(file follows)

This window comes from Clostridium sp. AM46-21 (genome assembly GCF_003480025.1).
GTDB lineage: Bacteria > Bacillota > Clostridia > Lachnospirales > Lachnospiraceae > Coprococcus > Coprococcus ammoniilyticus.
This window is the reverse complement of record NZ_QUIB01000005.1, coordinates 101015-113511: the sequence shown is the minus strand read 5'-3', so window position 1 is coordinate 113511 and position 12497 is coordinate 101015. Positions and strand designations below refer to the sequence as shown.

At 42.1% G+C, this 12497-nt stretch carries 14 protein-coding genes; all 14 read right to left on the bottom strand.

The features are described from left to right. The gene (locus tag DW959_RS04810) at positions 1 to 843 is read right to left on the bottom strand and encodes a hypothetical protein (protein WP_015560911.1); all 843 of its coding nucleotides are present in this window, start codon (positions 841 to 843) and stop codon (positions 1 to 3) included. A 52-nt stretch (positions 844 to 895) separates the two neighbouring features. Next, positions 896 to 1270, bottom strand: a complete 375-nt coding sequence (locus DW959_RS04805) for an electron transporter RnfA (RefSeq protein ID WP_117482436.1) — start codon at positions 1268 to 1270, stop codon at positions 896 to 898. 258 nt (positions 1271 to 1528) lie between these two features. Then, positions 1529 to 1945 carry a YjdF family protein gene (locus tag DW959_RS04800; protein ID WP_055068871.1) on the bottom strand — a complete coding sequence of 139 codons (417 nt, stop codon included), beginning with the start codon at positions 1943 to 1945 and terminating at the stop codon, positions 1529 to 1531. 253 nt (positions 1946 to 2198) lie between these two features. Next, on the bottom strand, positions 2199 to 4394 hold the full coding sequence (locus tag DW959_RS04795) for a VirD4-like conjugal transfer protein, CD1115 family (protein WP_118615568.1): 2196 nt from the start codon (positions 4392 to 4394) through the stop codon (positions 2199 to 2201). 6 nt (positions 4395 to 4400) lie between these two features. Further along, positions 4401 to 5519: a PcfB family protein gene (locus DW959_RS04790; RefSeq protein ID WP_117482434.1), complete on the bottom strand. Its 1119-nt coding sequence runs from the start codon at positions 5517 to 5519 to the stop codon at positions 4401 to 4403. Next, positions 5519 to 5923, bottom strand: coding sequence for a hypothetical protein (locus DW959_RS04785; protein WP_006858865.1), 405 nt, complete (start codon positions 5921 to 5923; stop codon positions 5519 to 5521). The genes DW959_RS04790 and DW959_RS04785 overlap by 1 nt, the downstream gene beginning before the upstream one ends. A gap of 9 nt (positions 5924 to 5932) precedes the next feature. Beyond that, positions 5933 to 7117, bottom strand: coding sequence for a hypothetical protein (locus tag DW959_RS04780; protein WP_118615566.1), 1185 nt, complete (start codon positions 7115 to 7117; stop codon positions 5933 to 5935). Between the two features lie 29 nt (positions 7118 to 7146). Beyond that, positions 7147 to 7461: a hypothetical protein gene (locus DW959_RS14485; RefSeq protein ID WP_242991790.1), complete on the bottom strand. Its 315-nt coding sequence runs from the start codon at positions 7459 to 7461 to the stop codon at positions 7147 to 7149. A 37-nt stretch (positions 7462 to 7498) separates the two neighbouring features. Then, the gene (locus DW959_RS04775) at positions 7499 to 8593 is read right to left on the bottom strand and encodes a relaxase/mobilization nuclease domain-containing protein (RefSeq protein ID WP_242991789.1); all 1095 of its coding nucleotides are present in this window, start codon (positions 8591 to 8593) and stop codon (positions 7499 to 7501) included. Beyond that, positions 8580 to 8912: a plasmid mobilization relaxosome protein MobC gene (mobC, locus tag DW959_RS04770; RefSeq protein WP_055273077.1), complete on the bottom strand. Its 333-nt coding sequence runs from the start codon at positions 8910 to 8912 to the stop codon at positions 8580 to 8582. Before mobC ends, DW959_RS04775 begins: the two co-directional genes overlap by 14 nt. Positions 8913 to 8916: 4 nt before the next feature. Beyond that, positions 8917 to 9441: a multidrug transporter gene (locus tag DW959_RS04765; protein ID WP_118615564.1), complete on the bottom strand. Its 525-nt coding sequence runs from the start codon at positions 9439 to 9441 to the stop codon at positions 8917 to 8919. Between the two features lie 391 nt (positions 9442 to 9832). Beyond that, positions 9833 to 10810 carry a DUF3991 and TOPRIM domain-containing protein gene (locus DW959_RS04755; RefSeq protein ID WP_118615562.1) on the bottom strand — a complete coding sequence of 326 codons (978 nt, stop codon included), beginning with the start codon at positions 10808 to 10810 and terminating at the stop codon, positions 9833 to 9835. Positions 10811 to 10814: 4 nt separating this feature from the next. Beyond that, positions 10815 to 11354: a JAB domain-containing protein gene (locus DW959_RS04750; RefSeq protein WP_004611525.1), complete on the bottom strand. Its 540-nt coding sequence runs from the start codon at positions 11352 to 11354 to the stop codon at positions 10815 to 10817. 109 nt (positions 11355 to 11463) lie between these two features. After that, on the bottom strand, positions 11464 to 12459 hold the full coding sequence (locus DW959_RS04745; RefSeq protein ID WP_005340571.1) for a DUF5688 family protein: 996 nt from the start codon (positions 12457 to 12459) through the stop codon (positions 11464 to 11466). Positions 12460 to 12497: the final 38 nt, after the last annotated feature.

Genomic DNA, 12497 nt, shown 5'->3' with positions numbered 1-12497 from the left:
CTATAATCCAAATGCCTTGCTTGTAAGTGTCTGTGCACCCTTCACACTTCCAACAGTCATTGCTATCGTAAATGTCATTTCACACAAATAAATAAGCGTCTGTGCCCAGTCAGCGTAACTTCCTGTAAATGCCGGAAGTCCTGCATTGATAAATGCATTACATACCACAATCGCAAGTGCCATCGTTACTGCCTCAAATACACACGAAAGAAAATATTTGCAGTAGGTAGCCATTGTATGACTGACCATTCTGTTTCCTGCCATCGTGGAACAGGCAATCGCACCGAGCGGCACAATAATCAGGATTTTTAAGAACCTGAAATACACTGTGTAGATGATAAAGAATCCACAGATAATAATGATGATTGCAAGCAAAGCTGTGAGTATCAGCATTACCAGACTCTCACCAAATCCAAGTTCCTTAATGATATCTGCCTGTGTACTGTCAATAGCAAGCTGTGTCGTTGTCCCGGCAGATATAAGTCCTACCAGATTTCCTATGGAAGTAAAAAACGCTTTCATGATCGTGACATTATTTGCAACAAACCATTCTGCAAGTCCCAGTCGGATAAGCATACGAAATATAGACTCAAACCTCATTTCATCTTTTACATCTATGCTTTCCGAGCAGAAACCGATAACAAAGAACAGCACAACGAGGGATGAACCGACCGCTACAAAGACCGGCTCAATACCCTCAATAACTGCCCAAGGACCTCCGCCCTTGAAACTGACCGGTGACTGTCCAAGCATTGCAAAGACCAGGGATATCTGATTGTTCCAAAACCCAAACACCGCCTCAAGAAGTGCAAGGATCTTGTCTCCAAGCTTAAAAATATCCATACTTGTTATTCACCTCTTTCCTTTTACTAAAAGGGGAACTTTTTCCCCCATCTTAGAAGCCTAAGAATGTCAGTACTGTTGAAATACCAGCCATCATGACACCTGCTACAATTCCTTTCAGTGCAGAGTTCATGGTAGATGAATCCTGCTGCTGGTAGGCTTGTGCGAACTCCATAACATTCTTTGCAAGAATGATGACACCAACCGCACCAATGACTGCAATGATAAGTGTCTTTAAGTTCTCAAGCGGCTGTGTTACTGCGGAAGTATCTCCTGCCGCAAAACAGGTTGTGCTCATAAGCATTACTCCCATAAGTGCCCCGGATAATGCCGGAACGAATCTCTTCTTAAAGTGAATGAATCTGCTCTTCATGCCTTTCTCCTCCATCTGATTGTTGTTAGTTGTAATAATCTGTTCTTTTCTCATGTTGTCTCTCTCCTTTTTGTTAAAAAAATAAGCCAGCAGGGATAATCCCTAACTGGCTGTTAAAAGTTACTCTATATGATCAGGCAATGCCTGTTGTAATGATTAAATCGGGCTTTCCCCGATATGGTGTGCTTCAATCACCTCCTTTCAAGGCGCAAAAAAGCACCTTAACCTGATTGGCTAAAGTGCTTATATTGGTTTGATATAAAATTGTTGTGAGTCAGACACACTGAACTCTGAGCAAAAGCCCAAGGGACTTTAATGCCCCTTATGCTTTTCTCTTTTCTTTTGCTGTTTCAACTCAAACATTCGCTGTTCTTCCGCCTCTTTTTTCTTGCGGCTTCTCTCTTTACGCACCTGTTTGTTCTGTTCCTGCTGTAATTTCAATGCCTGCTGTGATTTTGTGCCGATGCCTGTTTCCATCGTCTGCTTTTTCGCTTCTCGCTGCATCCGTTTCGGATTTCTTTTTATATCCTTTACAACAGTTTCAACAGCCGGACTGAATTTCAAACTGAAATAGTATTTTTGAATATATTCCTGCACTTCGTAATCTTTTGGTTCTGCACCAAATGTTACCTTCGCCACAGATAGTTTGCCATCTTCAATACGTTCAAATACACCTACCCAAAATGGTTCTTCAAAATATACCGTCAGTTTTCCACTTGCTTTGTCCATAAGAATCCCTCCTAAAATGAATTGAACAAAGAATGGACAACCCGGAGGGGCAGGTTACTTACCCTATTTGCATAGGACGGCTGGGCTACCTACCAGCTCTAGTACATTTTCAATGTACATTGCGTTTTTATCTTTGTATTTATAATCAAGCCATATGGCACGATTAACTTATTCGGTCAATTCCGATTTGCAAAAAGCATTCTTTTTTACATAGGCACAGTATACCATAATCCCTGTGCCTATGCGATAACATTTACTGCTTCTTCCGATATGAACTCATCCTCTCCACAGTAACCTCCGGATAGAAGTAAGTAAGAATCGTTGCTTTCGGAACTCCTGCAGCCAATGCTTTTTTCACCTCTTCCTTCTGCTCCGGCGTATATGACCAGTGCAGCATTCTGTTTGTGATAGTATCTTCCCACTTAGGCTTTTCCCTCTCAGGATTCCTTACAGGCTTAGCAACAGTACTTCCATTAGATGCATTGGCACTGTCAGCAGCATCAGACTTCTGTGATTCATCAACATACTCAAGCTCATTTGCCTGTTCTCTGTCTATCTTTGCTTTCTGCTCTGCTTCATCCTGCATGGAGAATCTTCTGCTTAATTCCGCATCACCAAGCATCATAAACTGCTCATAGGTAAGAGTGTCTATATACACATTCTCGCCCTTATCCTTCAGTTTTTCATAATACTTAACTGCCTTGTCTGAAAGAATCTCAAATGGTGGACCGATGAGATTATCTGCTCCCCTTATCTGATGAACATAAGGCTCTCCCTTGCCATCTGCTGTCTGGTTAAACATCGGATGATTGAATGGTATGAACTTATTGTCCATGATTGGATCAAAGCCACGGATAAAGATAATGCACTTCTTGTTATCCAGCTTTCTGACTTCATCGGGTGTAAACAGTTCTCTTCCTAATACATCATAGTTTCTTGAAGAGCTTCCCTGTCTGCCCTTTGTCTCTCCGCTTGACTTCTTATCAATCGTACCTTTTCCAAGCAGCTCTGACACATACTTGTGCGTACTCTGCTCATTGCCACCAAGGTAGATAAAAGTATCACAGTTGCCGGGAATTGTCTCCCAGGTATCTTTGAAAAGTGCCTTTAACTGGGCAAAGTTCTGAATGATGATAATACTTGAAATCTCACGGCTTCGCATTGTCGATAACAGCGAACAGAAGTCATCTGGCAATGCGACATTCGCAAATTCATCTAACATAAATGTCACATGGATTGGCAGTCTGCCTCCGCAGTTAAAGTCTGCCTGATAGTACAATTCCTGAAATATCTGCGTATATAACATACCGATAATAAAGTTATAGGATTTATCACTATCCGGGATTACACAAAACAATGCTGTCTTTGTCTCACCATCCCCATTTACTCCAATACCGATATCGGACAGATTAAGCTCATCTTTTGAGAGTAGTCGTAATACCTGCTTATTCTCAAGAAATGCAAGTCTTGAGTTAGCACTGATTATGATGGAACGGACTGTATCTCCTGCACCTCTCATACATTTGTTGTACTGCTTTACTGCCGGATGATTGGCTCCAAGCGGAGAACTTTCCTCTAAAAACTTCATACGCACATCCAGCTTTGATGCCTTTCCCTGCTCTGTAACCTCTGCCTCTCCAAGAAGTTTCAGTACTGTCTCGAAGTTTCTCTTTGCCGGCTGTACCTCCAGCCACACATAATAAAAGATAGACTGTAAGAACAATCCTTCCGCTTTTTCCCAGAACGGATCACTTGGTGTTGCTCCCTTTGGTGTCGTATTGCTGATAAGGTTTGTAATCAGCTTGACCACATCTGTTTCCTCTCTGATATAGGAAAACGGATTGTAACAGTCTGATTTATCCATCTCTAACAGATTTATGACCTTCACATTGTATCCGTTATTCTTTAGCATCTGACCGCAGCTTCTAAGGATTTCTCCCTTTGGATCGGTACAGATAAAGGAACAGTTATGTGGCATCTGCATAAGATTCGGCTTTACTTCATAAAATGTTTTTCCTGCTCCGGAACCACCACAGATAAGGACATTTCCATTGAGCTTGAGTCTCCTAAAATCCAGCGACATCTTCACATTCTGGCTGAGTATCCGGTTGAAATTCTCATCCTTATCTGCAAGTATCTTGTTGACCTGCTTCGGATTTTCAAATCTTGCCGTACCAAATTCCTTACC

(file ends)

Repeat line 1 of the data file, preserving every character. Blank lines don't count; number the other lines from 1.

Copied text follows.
This window comes from Clostridium sp. AM46-21 (genome assembly GCF_003480025.1).